Woman itching due to poisonous plants

Stay Safe From Itchy Encounters With St. Joseph’s/Candler Urgent Care!

Spring has sprung and with it the risk of encountering common plants that can have you itching and scratching like nobody’s business. In some cases, it can even develop into a serious infection that calls for urgent medical attention. So St. Joseph’s/Candler Urgent Care has created a list of these plants and what they look like to help you avoid contact with poisonous plants. With our commitment to providing expert care, we’re here to ensure your peace of mind and swift recovery should you come into contact with these troublesome plants.

Avoid These Common Poisonous Plants:

Keep these visual cues in mind to avoid some of these common poisonous plants.

  1. Poison Ivy – This plant may be one of the most infamous. Found in almost every state, the leaves contain urushiol. This is a substance that can cause an itchy, painful rash upon contact with the skin. Poison Ivy can grow as a vine, or a low shrub and its appearance can vary depending on the season. Remember the saying, “Leaves of three, let it be,” and avoid.
  2. Poison Oak – Like Poison Ivy, Poison Oak contains urushiol and can cause a similar allergic reaction. It’s primarily found in the western United States, particularly in wooded areas, and can be identified by its clusters of three leaflets with scalloped edges. Like poison ivy, it’s best to steer clear of any plant that fits this description.
  3. Poison Sumac is less common, but just as bothersome if you come in contact with it. This plant grows in swampy or wet areas, particularly in the eastern United States. Unlike its relatives, poison sumac has pinnate leaves. This means they are arranged in pairs along a central stem, with a single leaf at the end. The leaves typically have smooth edges and are a shiny dark green.
  4. Giant Hogweed may not be as common as the last three plants, but still poses a significant risk due to its potent sap. This sap can cause severe burns and blistering upon contact with the skin. Giant Hogweed is commonly found in the northeastern United States. It’s a towering plant with large, deeply incised leaves and clusters of white flowers. If you encounter this plant, be sure to stay away.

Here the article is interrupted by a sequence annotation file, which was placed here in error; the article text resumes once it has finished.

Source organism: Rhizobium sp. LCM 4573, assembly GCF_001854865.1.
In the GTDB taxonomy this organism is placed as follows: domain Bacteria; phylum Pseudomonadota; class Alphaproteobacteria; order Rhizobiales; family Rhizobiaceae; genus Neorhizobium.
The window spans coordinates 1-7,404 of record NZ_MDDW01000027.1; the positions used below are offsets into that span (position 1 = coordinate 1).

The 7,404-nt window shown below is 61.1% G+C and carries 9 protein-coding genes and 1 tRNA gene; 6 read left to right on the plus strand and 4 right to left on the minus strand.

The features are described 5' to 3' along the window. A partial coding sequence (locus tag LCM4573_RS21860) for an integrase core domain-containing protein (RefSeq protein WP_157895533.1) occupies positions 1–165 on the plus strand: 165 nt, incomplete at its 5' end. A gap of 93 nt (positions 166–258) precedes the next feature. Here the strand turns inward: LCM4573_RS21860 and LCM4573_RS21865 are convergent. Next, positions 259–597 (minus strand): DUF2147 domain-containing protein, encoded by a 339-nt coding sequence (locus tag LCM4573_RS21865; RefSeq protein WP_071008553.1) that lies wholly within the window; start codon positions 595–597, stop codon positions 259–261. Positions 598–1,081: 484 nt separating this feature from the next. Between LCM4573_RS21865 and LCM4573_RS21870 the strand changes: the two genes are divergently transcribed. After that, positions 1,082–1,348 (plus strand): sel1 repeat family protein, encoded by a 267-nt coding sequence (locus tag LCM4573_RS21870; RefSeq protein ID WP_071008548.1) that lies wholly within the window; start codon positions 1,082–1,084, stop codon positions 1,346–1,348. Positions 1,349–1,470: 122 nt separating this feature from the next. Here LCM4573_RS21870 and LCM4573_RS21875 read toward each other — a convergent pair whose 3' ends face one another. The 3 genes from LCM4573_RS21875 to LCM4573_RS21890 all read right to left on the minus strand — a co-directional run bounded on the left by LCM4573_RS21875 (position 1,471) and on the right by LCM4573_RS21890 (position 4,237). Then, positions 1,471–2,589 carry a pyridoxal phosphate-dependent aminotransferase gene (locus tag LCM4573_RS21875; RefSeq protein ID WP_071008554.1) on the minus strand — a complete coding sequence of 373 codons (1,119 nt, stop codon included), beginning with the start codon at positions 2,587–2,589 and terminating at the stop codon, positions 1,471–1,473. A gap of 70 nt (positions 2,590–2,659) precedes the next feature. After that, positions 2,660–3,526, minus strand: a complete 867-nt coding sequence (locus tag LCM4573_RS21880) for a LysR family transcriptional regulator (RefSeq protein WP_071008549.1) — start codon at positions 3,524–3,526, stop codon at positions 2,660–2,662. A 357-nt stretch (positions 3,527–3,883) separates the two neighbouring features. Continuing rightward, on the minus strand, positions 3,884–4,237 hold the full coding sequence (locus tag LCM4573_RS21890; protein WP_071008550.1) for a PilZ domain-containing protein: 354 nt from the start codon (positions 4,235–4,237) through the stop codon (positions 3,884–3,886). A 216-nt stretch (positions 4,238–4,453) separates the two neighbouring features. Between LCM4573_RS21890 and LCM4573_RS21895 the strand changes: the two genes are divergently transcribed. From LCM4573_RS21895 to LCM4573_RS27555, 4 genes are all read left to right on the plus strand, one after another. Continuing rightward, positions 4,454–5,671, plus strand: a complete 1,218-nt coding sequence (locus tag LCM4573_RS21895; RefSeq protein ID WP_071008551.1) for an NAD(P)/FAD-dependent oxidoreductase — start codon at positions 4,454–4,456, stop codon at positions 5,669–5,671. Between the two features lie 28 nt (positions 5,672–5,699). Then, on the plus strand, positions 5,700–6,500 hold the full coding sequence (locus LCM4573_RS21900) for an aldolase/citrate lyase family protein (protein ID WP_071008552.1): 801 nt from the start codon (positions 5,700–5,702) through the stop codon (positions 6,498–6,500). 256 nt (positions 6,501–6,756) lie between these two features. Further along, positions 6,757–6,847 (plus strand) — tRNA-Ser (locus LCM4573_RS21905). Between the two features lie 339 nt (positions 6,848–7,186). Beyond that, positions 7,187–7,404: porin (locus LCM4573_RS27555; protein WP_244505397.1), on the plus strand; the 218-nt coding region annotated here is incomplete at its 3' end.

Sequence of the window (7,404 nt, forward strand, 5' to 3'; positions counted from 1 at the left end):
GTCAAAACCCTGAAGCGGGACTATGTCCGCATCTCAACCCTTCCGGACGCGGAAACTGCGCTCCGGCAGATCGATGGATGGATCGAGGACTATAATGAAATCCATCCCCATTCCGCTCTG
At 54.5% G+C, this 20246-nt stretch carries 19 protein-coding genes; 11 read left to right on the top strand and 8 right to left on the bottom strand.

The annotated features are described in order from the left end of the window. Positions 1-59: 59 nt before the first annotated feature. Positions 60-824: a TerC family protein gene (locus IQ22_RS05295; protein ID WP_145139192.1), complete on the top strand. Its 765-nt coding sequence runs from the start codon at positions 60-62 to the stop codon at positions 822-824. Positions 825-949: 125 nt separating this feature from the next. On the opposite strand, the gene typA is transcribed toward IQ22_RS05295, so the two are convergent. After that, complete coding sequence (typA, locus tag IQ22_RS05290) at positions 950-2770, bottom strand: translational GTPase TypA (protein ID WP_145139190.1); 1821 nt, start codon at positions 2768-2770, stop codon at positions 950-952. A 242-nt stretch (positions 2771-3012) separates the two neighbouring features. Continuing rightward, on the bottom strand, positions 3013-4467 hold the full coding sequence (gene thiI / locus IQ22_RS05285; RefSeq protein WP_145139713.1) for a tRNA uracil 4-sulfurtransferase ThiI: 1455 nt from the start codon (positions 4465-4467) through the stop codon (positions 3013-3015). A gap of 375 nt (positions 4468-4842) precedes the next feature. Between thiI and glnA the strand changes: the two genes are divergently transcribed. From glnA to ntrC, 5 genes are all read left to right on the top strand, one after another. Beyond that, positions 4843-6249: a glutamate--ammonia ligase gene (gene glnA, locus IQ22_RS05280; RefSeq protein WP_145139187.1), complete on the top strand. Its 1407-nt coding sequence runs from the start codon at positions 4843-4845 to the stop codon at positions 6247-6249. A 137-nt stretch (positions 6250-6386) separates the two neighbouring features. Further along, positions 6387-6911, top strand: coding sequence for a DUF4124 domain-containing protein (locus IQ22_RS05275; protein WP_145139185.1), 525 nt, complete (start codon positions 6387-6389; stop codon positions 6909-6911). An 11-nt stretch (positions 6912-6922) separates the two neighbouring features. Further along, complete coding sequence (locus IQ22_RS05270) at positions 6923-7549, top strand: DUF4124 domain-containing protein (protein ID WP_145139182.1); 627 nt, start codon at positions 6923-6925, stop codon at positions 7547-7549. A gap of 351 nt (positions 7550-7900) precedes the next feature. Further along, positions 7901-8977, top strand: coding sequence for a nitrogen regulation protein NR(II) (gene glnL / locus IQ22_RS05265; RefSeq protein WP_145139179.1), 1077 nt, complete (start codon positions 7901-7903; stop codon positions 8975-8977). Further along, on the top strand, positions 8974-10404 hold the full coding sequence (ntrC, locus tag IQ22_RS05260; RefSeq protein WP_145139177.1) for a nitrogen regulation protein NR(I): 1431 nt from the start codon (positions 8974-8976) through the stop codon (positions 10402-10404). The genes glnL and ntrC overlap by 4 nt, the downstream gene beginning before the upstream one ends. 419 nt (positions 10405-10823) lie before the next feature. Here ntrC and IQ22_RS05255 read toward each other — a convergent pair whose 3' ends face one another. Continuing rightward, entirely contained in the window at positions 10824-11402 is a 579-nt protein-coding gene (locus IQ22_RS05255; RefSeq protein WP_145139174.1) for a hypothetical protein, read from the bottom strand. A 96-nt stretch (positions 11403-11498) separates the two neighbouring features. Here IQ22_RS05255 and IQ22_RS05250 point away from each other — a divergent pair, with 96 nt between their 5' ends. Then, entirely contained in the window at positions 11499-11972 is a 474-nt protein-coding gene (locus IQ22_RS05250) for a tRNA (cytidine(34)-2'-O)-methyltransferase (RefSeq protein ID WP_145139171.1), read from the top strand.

5. Stinging Nettle – There have been plenty of kids who have cluelessly run headlong into this tall, leafy plant only to notice a strange tingling sensation, redness, and itching. That’s because tiny hairs that grow on Stinging Nettles release chemicals that irritate the skin when touched. And this plant is common throughout the US, so it can be found anywhere.

Expert Care and Quick Relief!

We hope this list helps you avoid these poisonous plants. If you’ve ever come in contact with one of these plants, you know how miserable the itch can be. But no matter how irritated your skin is, remember not to scratch. Instead, wash the area with cool or lukewarm water, and apply a cold compress to reduce any inflammation or discomfort for 20 minutes. If necessary, you can take an oral antihistamine such as Benadryl and apply calamine lotion or hydrocortisone cream as well. But if it starts looking like it could be infected, you should consider seeking medical attention.

St. Joseph’s/Candler Urgent Care’s highly trained and certified clinicians are available to help seven days a week and on most holidays. You can schedule a virtual care visit or just walk in, so you can begin to feel better, faster. Anytime you or someone in your family experiences a more severe allergic reaction like difficulty breathing or swelling of the face or throat, stop what you’re doing and call 911 immediately.